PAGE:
City of Portsmouth, New Hampshire, Developer at Impasse Over McIntyre Project
🔴 City attorney Susan Morrell said that both sides could not agree on construction cost estimates and revenue projections
🔴 Agreement is needed to submit an application to the GSA for the McIntyre Building
🔴 The city will meet with the GSA next week to learn the next steps
The city of Portsmouth and its McIntyre Building project development partner remain at an impasse, and missed the final deadline to submit an application to the General Services Administration.
During a special meeting of the City Council Friday, city attorney Susan Morrell said that both sides could not agree on construction cost estimates and revenue projections in the developer's cost pro forma.
There was some progress before the impasse.
"We have not reached an agreement on those terms despite our efforts," Morrell said. "There was an adjustment to the cost of construction based on a couple of different variations of the community plan. We do agree on those costs," Morrell said.
Developer Redgate/Kane also agreed to termination rights sought by the city as part of the Development Agreement at the last minute. However, it "adamantly" rejected a profit sharing plan in line with the city's financial contribution to the project, according to Morrell.
"We have not made sufficient progress on the pro forma or on parts of the ground lease that would reflect revenue sharing and potential profit sharing. Without the ground lease agreement and the pro forma agreement we cannot submit an application to the National Park Service," Morrell said.
Councilor Josh Denton compared the pro forma to the ground rules of the negotiation that would allow talks to move forward.
"Without the ground rules we could not come to an agreement and we reached an impasse in good faith and unfortunately an application was not submitted by the deadline of today despite all of our good faith efforts throughout the years," Denton said.
What's Next for the Project?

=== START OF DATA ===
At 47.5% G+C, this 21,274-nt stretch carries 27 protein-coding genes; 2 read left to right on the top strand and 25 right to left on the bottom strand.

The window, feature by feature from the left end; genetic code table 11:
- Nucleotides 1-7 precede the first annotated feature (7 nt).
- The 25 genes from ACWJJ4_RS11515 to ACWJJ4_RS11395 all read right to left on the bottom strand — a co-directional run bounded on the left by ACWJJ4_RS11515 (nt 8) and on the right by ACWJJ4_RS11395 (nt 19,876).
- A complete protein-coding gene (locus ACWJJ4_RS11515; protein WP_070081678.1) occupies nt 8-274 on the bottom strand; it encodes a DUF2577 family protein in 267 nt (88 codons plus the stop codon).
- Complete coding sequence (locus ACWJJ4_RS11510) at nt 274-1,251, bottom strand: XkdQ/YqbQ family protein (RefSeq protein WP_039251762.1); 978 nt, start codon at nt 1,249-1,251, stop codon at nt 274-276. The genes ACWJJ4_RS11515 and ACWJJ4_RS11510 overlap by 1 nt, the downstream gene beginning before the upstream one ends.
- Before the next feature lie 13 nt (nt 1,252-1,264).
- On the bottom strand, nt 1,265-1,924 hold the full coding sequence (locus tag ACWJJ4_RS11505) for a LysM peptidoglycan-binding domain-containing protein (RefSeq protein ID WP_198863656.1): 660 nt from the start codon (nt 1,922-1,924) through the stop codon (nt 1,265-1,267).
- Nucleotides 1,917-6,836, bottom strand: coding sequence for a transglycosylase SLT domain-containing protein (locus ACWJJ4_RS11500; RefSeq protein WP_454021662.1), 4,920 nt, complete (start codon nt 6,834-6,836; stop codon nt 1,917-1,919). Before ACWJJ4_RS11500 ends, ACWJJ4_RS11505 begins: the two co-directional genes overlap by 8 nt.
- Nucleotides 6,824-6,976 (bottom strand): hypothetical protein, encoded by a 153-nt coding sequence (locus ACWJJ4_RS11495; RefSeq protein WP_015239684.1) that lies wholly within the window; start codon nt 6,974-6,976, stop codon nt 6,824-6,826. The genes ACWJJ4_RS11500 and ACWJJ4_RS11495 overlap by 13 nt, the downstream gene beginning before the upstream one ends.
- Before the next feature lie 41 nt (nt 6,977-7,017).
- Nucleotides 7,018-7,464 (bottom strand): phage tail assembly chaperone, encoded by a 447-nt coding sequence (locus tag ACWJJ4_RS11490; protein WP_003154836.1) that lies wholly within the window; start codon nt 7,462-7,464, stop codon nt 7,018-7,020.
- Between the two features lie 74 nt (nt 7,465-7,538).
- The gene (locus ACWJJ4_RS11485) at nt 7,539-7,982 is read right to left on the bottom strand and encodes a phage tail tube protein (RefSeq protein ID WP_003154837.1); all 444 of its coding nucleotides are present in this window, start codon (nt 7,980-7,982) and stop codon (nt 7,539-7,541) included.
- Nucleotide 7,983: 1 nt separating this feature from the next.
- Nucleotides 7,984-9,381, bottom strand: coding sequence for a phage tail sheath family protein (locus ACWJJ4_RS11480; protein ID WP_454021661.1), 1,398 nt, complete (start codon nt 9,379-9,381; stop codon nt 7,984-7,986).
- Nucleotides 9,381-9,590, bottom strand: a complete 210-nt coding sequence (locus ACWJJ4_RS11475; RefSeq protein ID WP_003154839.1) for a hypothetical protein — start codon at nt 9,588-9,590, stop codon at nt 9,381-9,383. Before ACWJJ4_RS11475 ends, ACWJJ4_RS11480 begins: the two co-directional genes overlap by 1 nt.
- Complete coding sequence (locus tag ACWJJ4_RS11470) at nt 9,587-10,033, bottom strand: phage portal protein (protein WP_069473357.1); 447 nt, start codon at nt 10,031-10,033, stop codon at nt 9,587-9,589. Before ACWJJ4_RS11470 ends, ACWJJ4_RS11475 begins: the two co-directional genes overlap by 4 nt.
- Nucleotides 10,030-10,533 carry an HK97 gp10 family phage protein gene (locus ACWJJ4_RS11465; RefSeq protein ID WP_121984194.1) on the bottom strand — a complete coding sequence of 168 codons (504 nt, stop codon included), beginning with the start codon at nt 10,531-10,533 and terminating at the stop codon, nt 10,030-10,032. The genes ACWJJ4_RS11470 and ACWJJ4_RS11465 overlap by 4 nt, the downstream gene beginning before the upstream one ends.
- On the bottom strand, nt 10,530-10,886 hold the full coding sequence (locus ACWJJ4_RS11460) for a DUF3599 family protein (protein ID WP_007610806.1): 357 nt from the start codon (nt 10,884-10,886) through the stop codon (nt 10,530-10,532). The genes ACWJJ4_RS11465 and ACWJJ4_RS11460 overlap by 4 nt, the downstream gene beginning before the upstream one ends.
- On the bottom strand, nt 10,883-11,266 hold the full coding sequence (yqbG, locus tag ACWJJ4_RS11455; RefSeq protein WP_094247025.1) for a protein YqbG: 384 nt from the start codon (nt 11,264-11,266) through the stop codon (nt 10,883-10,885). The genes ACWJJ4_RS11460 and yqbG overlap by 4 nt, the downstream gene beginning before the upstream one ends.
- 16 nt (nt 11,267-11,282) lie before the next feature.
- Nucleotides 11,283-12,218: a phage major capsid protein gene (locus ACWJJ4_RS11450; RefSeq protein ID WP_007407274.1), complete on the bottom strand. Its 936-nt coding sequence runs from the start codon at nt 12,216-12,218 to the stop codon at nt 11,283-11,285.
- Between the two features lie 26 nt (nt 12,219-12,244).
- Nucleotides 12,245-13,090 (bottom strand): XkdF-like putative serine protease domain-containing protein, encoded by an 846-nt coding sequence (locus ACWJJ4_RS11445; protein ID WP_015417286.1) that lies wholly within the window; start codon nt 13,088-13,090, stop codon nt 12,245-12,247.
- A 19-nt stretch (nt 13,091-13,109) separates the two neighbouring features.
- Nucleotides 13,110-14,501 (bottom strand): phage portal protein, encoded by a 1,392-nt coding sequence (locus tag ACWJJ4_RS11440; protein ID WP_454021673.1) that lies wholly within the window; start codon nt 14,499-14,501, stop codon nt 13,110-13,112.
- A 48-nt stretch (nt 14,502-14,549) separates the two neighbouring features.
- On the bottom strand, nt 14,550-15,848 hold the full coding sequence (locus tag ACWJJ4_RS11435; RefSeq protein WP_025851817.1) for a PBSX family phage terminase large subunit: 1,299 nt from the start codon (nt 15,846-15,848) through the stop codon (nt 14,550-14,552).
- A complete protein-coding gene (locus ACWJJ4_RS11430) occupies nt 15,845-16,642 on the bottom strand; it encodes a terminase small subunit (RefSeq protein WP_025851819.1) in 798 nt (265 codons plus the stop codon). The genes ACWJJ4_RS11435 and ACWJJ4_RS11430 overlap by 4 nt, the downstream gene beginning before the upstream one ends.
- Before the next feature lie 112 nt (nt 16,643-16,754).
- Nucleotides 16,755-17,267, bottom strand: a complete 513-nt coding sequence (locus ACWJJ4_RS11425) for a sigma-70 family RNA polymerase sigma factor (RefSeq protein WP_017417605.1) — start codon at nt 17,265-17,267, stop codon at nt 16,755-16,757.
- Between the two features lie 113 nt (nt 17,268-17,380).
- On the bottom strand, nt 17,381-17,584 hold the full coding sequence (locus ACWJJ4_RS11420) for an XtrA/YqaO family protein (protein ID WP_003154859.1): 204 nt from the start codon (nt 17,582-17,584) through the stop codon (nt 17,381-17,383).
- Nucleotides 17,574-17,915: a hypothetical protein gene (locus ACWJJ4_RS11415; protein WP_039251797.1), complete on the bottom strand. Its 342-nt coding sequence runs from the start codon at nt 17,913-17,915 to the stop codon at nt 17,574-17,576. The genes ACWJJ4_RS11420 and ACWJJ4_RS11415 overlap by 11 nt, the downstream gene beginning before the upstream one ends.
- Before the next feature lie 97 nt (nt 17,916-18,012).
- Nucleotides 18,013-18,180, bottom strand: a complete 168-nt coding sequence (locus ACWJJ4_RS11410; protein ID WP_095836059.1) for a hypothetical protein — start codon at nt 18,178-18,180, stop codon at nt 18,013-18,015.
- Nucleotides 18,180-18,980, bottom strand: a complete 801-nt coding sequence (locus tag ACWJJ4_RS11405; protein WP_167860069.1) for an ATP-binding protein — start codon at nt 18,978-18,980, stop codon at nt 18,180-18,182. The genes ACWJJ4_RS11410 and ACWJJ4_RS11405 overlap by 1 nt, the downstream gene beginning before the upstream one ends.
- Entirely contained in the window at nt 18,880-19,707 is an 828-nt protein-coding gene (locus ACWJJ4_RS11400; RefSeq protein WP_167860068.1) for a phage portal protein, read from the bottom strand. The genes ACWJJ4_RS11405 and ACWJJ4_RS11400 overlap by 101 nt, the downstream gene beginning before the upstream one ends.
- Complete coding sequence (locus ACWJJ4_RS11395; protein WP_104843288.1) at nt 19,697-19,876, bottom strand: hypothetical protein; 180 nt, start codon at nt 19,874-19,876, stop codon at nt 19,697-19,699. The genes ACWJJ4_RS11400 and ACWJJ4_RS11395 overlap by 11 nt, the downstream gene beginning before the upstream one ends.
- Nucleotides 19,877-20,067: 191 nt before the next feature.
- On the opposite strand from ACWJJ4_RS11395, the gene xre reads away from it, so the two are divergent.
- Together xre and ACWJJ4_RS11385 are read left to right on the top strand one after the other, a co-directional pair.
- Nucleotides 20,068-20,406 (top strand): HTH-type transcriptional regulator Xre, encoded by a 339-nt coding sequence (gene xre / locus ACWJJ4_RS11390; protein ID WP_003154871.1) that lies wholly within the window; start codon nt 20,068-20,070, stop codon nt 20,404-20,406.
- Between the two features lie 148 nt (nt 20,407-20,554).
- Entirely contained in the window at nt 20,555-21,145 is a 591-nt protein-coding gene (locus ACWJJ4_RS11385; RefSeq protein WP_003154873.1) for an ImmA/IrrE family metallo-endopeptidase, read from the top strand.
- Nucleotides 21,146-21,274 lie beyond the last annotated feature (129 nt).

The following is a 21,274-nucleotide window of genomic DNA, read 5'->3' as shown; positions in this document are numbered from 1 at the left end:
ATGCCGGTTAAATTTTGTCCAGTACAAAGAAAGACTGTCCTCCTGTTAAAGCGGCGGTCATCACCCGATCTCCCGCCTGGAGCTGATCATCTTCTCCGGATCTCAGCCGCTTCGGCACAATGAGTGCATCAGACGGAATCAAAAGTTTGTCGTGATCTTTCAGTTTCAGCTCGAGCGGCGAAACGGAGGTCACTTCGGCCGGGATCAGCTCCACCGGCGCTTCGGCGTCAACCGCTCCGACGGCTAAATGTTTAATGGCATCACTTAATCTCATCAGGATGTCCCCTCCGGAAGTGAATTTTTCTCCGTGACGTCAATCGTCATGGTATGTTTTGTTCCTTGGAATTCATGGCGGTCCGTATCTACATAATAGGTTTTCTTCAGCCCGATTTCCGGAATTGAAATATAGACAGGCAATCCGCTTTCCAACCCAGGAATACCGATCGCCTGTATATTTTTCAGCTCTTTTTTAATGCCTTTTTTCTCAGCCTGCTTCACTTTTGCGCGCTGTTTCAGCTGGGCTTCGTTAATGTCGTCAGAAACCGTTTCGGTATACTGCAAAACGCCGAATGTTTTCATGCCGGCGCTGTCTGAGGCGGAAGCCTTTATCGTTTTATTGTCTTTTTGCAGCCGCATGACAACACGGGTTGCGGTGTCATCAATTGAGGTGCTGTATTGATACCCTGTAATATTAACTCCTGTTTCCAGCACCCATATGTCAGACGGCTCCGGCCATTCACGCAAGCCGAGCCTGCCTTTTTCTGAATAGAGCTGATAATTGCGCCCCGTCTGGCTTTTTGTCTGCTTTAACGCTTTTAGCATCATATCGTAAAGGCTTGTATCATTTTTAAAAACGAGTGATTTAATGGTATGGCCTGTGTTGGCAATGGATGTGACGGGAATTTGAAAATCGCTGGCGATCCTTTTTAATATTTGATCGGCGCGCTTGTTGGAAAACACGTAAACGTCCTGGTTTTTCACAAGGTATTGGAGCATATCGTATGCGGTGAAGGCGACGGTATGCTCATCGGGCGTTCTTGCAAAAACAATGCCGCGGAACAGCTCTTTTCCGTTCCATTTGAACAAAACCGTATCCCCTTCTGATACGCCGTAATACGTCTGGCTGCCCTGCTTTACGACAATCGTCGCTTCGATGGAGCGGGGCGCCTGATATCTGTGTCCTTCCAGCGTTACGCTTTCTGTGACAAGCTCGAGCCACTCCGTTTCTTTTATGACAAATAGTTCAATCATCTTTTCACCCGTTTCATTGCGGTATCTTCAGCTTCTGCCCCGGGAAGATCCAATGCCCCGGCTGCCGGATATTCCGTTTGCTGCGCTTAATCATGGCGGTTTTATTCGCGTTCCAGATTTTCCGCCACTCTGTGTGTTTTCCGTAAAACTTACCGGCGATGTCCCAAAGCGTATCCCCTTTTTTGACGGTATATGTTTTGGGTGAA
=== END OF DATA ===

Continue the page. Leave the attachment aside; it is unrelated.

Residents who spoke during the public comment were not happy with where the project stands, and how much has already been spent.
"We are mired in a money pit and I think it is time to say enough," one resident said. "I really think we're in going in the wrong direction and I would hope we have a definitive statement from the city council saying 'no more.'"
Esther Kennedy said that perhaps it is time for the council to end its partnership with Redgate/Kane, and consider buying the property outright.
"I hope maybe we don't go for the waiver and say 'thank you for being part of this' but it's time to move on and we truly look at the public benefit of that property. It was taken by the federal government. Let's give it back to the people, for the people," Kennedy said.
Former city council member Peter Whelan urged Mayor Deaglan McEachern to take the same action he did when his council negotiated with Redgate/Kane and end their relationship. He suggested taking on a new development partner for what he called a 75-year marriage.
"Show some leadership, you're on the committee you know what Michael Kane is about. You know how he negotiates. Jettison this partnership immediately. Stop the bleeding. The GSA may do it for you. This council, you own it now," Whalen said.
During the meeting, Morrell said the GSA told the city during an earlier meeting that it does not see a "clear path forward", and will likely not grant another extension. They will meet with city representatives next week to discuss the next steps.
Contact reporter Dan Alexander at Dan.Alexander@townsquaremedia.com or via Twitter @DanAlexanderNH